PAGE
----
My blog about my wargaming activities. I collect a lot of 15mm miniatures for the American War of Independence and so collect a lot of rules for this period. I started miniatures with Napoleonics, so I have a number of armies in 6mm and 15mm figures for skirmishing. I have15mm WW II figures that I use for Flames of War, Memoir '44, and someday, Poor Bloody Infantry. Finally there is my on-again, off-again relationship with paper soldiers that I sometimes write about.

Saturday, November 19, 2011

The Fine Art of Writing Battle Reports

Disclaimer: all of the following is, of course, simply my opinion of magazines and journals and their content, and the entertainment or practical value of that content. You may not agree, and if so, sound off. That said, I also realize that my own battle reports do not always meet up the the ideals I list below.
The subject of writing battle reports (or after action reports - AARs) was raised a few months back on the Old School Wargaming forum on Yahoo and I did an entry in response, and I recently ranted a little more about it on the Solo Wargame forum, with regards to battle reports in magazines, so I thought I would elaborate a little more here.

The subject came up due to a open forum question about whether I was a subscriber to Lone Warrior magazine and if not, why not. I had subscribed to that journal (I hesitate to call it a magazine, and it is more substantial than a newsletter) for several years, but after awhile I found myself disappointed after I read each new issue. There was usually at least one interesting item, but it often seemed that there was rarely anything usable. Having read a number of back issues from MAGWEB (when it had been up and running), it seemed like the content of the journal had drifted over time.

I know this is starting to sound like a knock, but it is not intended to be. Lone Warrior actually did pretty good for basically being written by a small core of the subscribers in what is a very niche part of the wargaming hobby, which many might consider itself niche. Where this is all leading is that Lone Warrior (LW), like another wargaming journal I tried out, Classic Wargamer's Journal (CWJ) both were comprised largely of one type of article: battle (or campaign) reports. And that is where this entry's subject comes in.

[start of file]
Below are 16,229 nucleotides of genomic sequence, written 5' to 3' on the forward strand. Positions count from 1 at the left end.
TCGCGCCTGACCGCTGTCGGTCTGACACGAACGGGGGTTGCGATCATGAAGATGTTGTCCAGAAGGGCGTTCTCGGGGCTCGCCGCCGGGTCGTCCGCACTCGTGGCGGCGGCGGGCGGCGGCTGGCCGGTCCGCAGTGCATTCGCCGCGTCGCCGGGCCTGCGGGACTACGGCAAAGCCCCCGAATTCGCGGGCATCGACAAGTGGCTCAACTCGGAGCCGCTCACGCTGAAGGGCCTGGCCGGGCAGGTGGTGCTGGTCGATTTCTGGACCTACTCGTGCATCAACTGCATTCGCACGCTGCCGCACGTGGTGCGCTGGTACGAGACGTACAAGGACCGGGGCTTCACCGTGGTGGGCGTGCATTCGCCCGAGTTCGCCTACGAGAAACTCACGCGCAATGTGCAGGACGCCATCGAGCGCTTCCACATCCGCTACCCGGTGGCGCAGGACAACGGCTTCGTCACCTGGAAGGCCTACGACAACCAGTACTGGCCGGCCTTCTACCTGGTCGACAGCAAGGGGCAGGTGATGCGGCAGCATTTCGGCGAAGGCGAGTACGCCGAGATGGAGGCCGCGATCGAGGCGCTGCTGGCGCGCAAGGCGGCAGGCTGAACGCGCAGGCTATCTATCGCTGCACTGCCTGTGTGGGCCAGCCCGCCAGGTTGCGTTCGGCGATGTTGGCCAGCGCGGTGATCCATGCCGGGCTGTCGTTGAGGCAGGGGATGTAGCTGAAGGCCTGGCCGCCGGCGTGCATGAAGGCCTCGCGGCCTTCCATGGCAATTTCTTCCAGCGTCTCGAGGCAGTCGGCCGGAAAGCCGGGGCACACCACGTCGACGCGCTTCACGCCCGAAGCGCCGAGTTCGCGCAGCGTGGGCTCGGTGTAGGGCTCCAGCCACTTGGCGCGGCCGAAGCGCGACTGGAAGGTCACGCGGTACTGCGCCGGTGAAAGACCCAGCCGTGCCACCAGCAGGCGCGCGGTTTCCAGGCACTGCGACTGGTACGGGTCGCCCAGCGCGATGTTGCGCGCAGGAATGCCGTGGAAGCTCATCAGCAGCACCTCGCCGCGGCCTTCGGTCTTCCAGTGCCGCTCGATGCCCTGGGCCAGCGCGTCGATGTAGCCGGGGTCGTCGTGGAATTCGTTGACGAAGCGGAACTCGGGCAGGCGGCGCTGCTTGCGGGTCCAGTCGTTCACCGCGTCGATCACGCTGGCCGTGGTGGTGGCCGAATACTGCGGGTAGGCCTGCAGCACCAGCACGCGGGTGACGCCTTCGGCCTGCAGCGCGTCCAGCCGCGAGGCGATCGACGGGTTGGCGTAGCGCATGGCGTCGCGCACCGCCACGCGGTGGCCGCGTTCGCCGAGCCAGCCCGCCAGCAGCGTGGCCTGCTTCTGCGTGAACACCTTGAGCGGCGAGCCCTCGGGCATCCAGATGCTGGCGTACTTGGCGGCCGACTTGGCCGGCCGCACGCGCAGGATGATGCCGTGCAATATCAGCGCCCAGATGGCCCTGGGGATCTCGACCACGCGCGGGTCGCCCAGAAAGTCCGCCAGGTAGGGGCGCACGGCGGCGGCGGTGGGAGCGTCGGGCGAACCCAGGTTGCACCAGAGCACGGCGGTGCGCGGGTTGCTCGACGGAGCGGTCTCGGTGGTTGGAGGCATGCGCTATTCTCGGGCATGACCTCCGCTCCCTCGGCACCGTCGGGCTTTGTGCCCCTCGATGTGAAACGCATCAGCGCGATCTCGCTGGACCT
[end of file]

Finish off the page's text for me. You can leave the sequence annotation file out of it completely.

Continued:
First off, one wonders whether battle reports should even be fodder for a wargaming magazine or a journal. Generally, one's games are pretty personal and the ability of the author to convey the sense of "being there" is usually pretty limited. That is why, for me, a battle report that is simply a narrative has little value.

So, what constitutes a good battle report - one that would get me to read it? Consider the following elements:
  • Narrative
  • Maps
  • Scenario
  • Pictures
  • Game Mechanics
  • Analysis
Narrative

A good narrative (story) makes for interesting reading. But, unless you are looking for a little historical fiction at whatever level the author is writing at, a good story is just not enough. As I am a competitive sort I am always looking at the decisions gamers make at critical points in a game. Why did you advance into range there? What were you thinking the result would be before the move? Was your thinking correct? What should you have done or considered first? As I am also an inquisitive sort that looks at battle reports using rules I don't know, narratives typically tell me nothing about the rules themselves because a narrative itself should probably be "rules agnostic".

So, does a narrative have a place in battle reports? Yes. From the reader's perspective anything that helps you "get into the game" is positive. That said a narrative does not need to be a fictional account of the characters on the table top, it can be of the players itself. I have seen more swings in a battle from the player's morale being broken than from a mass rout by the figures on the table. Sometimes recording that actually helps the reader understand just why it all fell apart. Of course, if your opponent's read your blog, you might not want to say "It was at this point my opponent burst into tears like a little girl."